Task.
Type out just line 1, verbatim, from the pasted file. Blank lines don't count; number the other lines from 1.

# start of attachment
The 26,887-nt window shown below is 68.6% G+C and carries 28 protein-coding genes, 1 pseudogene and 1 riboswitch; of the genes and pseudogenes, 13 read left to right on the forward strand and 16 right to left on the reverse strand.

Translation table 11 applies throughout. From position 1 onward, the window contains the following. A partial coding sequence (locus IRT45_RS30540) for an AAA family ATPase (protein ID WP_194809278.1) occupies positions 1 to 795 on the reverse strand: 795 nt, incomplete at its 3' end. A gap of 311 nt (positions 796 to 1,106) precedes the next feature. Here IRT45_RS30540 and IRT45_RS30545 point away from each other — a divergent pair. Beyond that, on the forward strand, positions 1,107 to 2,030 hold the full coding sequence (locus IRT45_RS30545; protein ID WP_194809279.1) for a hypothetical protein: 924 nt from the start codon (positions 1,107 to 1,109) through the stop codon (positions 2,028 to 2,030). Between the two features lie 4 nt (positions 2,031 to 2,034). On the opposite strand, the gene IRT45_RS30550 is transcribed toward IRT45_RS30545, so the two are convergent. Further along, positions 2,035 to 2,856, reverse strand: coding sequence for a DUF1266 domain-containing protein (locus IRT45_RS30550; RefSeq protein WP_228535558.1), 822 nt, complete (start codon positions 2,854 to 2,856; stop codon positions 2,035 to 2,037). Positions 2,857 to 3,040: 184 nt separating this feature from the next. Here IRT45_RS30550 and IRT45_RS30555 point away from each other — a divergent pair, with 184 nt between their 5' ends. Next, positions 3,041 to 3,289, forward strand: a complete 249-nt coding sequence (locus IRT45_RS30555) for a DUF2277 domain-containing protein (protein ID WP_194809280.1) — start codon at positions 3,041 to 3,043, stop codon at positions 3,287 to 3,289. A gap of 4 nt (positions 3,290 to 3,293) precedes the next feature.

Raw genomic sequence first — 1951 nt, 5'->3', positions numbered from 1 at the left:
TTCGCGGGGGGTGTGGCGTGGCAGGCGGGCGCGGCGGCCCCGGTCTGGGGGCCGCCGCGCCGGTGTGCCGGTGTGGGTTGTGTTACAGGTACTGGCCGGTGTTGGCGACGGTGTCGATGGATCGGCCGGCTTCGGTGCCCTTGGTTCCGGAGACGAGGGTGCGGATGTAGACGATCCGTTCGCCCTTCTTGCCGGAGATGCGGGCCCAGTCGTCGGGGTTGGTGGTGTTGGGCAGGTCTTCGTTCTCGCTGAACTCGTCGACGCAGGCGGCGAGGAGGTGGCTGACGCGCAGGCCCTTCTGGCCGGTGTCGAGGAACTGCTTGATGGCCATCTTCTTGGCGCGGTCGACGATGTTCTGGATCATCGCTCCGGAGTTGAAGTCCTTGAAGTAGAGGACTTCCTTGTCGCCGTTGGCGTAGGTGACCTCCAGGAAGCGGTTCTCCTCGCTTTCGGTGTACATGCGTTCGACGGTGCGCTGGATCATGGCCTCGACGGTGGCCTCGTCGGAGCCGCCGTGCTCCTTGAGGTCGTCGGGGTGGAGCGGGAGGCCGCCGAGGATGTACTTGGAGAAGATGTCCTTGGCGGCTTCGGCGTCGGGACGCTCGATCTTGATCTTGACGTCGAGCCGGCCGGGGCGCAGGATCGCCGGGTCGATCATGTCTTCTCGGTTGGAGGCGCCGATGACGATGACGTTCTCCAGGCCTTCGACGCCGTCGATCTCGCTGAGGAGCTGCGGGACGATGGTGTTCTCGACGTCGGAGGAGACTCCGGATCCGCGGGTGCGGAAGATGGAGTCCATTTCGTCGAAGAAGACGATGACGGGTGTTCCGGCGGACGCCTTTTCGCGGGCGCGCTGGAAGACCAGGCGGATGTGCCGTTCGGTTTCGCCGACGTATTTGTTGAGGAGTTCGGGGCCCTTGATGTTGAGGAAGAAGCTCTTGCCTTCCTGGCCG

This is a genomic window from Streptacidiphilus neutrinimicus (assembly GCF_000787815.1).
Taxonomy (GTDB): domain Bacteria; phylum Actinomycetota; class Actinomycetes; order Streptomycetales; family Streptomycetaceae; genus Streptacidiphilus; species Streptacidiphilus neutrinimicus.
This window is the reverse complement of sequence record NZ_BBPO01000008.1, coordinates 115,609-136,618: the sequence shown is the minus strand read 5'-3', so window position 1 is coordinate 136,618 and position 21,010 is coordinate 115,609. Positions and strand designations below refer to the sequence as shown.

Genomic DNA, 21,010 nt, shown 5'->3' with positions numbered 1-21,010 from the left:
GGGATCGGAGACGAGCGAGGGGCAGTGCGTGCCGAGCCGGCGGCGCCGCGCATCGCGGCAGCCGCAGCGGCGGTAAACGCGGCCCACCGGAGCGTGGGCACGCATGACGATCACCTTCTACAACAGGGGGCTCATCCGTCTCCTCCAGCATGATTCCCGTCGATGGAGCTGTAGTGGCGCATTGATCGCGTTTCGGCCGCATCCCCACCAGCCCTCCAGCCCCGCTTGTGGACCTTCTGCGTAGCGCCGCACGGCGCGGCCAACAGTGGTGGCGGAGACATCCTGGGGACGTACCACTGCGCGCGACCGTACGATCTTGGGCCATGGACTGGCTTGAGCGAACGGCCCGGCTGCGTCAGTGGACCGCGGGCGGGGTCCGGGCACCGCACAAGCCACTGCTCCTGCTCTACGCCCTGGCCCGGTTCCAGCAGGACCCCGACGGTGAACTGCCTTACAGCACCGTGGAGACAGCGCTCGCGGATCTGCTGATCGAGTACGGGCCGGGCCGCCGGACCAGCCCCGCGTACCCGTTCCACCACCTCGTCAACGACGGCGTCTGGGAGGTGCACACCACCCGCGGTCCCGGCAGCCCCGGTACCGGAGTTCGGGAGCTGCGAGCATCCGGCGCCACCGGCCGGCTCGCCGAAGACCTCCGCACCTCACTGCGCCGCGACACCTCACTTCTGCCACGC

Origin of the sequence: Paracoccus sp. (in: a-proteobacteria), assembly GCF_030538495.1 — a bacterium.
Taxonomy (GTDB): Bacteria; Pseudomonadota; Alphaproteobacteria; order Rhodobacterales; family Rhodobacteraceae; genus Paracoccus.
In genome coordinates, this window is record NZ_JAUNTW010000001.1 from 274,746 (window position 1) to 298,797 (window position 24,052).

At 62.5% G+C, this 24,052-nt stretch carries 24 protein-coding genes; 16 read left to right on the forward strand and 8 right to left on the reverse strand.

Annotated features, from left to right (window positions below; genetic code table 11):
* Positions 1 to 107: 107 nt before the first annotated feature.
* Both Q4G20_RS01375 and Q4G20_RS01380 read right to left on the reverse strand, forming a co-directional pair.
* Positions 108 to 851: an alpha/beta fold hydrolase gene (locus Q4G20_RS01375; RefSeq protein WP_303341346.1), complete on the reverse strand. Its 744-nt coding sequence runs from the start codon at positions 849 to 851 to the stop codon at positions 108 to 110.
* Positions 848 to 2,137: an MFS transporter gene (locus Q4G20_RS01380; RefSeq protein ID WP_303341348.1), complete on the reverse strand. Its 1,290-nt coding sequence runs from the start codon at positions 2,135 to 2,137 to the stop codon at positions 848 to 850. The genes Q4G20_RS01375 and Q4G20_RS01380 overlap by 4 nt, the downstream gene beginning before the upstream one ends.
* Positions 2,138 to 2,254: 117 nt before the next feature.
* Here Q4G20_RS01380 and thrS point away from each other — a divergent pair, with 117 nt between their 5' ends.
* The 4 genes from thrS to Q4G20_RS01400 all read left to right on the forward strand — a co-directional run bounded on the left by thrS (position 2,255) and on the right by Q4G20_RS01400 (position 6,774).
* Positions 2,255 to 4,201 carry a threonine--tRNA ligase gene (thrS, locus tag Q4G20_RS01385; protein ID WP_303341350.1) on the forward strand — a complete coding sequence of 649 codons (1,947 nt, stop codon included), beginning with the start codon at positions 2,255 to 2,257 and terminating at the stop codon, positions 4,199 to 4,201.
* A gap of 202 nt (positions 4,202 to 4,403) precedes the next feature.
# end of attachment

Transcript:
The 26,887-nt window shown below is 68.6% G+C and carries 28 protein-coding genes, 1 pseudogene and 1 riboswitch; of the genes and pseudogenes, 13 read left to right on the forward strand and 16 right to left on the reverse strand.